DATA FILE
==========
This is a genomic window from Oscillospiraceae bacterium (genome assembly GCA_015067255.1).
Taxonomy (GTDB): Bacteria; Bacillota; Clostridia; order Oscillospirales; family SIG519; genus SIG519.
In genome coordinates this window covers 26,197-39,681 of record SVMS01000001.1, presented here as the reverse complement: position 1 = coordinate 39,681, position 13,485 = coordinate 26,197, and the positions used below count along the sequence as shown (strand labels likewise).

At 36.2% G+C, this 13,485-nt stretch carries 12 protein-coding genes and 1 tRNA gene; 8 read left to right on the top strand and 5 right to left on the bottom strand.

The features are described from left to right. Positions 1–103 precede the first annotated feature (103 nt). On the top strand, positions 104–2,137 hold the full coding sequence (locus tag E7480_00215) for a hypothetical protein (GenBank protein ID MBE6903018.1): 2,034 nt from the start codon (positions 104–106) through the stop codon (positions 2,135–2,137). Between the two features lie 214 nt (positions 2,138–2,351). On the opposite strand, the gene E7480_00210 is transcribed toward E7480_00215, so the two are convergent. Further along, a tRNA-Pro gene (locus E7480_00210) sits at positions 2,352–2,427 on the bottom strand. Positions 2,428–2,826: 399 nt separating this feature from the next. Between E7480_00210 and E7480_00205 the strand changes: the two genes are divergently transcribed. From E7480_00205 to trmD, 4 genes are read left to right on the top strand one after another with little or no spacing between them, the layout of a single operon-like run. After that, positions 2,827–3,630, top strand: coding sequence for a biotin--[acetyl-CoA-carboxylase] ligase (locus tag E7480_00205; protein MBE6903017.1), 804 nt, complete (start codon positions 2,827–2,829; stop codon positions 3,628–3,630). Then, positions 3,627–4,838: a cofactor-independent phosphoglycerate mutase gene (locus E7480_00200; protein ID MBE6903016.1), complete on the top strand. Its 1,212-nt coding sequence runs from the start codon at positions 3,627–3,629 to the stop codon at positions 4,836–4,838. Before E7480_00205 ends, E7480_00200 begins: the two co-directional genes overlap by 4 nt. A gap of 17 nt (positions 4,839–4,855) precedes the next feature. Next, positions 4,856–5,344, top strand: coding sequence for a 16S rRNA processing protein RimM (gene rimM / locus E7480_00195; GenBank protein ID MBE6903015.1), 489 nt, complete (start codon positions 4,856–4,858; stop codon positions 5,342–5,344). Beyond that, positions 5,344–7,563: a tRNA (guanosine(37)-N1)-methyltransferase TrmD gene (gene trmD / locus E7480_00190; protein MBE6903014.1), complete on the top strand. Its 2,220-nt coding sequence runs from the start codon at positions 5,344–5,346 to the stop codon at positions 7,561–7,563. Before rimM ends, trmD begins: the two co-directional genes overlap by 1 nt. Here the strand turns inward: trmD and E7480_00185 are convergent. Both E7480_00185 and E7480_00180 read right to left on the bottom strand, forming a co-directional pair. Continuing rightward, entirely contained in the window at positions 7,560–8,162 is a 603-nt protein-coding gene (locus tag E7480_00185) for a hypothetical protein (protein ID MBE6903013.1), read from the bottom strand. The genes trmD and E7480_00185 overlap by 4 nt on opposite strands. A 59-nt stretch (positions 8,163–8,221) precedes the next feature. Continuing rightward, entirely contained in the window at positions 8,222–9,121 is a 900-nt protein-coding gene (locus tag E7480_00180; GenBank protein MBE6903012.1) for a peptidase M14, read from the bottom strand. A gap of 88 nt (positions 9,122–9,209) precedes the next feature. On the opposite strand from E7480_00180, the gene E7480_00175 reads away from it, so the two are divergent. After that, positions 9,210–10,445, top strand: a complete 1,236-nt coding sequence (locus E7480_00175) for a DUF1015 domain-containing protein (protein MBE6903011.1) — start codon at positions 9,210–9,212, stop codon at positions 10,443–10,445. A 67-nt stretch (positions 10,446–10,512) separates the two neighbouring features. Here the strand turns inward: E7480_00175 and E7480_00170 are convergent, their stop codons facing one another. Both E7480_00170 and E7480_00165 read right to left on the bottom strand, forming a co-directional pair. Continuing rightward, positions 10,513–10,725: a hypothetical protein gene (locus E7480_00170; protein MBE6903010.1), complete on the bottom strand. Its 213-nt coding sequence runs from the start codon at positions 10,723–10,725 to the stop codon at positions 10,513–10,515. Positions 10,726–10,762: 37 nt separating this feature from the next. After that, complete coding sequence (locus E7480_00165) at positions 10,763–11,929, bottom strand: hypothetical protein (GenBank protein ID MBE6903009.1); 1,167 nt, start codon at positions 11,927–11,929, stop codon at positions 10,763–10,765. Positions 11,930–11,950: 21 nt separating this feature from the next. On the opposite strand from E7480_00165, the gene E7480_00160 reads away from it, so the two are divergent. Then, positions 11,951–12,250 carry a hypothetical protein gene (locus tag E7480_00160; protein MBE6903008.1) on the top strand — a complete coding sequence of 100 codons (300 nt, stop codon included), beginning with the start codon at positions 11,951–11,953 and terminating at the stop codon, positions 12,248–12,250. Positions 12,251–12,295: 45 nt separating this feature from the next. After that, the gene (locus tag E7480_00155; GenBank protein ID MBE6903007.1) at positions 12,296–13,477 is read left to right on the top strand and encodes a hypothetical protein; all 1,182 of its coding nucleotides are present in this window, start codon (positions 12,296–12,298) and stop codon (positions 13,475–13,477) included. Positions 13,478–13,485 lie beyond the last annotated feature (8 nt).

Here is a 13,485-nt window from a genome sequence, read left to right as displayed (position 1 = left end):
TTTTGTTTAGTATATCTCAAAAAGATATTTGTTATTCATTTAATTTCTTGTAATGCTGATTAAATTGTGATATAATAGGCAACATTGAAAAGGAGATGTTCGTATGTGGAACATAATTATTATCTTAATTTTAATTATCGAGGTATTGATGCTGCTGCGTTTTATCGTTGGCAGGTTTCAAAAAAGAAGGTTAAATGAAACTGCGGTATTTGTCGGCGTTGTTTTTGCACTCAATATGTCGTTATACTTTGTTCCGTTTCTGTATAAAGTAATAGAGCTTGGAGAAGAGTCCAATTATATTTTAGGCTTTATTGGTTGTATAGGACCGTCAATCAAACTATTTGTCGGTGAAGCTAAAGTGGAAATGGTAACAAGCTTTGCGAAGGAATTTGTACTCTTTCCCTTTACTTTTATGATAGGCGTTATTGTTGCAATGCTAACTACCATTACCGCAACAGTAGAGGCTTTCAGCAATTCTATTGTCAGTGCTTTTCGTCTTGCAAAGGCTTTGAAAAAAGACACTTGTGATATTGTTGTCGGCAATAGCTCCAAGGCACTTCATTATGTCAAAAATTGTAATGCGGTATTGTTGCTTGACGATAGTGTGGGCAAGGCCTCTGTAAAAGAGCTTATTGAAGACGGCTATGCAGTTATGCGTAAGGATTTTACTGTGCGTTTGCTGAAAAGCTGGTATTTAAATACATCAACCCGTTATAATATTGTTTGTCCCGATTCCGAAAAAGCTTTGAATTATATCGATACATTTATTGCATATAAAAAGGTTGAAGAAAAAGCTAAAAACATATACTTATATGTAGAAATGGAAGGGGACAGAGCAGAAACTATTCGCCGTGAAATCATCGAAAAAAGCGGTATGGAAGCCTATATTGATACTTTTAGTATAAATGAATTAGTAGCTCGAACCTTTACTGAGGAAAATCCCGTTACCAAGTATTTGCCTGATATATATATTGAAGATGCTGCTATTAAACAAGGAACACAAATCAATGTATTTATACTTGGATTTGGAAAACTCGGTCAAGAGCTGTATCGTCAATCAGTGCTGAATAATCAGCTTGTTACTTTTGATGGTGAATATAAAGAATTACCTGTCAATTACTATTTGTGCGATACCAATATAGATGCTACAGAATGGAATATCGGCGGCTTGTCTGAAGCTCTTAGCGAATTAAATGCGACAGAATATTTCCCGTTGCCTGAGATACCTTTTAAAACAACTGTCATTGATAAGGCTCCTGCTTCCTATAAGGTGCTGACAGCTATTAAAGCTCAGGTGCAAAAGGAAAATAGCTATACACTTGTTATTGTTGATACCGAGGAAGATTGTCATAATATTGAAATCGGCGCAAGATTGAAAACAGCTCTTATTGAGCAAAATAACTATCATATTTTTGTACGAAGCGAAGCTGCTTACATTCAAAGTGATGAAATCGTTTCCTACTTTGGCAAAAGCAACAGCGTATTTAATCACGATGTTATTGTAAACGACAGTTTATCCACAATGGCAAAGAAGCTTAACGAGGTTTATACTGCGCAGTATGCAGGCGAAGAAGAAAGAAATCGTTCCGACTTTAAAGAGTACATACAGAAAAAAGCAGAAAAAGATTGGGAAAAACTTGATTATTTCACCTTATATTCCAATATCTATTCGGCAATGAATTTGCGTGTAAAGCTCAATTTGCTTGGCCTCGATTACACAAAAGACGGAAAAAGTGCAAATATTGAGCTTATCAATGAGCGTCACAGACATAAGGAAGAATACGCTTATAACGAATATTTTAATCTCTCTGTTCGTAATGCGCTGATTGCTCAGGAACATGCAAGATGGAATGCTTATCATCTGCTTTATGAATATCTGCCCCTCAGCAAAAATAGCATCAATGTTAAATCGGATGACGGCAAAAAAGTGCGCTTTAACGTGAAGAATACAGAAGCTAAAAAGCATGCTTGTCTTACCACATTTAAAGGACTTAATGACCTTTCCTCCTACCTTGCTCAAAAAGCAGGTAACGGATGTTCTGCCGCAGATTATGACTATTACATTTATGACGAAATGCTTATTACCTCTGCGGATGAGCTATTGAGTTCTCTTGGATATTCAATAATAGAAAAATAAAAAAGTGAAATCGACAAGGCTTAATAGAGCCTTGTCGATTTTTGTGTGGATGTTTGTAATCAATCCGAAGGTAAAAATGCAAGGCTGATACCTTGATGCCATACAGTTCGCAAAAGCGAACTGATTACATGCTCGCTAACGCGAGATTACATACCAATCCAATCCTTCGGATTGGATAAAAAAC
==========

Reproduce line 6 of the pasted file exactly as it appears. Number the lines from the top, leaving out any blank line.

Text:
Here is a 13,485-nt window from a genome sequence, read left to right as displayed (position 1 = left end):